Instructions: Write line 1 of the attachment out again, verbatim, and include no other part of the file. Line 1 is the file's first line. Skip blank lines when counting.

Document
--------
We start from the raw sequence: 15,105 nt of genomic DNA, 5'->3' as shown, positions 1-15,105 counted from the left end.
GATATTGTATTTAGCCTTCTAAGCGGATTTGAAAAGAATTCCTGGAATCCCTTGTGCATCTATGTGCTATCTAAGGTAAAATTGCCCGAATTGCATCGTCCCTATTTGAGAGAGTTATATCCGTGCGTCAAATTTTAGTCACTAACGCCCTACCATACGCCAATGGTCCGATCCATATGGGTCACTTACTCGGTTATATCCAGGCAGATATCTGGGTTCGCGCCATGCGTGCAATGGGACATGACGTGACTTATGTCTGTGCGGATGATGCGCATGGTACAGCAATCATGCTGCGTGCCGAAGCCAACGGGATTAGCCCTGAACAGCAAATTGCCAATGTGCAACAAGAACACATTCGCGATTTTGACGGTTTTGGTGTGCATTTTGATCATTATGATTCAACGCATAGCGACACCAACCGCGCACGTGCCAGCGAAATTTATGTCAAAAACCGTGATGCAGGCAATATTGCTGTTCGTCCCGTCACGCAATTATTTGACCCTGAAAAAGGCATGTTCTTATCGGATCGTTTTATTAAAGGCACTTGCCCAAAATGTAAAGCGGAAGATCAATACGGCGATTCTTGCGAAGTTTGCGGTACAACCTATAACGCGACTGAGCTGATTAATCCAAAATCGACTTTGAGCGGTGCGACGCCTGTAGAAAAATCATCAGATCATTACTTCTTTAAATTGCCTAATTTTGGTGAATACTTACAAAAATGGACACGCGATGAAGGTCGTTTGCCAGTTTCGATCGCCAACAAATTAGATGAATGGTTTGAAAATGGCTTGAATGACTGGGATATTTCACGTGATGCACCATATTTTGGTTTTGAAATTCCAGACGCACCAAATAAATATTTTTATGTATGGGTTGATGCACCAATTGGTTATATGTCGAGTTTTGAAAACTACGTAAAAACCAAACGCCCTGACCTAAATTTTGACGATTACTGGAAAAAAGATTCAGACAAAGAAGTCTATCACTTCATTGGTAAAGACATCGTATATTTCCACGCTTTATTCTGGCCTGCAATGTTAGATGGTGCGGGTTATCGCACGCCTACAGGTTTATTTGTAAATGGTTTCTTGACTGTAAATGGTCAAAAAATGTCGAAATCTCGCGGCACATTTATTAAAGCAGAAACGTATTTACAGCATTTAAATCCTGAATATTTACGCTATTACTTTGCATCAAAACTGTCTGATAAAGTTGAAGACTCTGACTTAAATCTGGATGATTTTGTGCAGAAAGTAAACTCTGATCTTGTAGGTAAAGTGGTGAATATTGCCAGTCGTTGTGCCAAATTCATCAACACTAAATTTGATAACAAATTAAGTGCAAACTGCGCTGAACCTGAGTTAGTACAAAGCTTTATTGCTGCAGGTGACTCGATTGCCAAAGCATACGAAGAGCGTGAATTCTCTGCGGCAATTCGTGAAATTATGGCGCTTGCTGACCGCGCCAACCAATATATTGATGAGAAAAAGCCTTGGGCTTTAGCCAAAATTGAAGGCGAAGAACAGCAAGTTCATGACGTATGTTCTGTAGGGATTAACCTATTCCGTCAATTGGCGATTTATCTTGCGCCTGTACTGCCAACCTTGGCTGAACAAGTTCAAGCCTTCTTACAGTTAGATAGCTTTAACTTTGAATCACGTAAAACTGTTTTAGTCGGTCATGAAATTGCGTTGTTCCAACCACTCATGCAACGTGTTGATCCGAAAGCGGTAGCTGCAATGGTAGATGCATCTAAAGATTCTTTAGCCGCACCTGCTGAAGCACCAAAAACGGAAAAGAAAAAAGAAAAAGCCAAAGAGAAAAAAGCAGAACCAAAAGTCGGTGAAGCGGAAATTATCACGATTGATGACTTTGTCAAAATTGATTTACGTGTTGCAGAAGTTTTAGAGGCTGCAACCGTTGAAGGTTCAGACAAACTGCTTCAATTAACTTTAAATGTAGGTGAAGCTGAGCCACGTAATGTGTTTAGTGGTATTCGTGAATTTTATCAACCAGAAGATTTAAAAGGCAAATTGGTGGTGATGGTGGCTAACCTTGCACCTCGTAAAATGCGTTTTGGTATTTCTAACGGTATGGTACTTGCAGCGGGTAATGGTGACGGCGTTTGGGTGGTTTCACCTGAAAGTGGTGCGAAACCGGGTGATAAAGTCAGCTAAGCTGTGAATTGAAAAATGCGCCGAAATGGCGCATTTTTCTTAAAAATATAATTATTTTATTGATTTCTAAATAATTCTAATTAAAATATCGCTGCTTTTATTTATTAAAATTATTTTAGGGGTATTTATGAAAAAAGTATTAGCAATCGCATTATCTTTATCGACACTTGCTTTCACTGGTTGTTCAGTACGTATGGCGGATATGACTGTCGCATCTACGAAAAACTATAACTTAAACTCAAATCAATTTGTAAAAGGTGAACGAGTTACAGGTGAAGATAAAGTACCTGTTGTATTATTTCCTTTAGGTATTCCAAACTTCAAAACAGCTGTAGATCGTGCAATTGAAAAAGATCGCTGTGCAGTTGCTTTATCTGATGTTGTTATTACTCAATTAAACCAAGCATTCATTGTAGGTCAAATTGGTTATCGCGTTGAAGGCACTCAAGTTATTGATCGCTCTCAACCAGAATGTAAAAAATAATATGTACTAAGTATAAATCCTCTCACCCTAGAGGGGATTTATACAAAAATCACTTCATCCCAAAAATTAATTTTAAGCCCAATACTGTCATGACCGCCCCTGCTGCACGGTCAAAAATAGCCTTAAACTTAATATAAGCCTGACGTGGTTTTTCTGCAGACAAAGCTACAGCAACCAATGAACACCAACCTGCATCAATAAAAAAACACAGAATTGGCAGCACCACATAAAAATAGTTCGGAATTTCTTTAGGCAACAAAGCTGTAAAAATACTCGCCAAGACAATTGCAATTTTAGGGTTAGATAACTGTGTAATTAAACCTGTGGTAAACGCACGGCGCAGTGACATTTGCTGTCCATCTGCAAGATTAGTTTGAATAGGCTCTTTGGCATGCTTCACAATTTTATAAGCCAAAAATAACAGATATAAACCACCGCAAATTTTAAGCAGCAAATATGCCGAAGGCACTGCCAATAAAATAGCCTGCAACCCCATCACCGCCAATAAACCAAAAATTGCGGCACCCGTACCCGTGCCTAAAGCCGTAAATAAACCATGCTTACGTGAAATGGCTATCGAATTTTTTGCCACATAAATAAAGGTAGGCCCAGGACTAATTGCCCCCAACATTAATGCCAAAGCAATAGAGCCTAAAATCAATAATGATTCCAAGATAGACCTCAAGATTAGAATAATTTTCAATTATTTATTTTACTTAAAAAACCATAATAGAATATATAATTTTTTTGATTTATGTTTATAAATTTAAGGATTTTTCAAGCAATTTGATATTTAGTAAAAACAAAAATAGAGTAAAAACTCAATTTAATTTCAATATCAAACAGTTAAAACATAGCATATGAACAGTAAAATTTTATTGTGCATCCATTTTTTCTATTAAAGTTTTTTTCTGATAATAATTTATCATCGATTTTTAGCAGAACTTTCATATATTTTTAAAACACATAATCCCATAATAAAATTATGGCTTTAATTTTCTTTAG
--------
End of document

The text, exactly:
We start from the raw sequence: 15,105 nt of genomic DNA, 5'->3' as shown, positions 1-15,105 counted from the left end.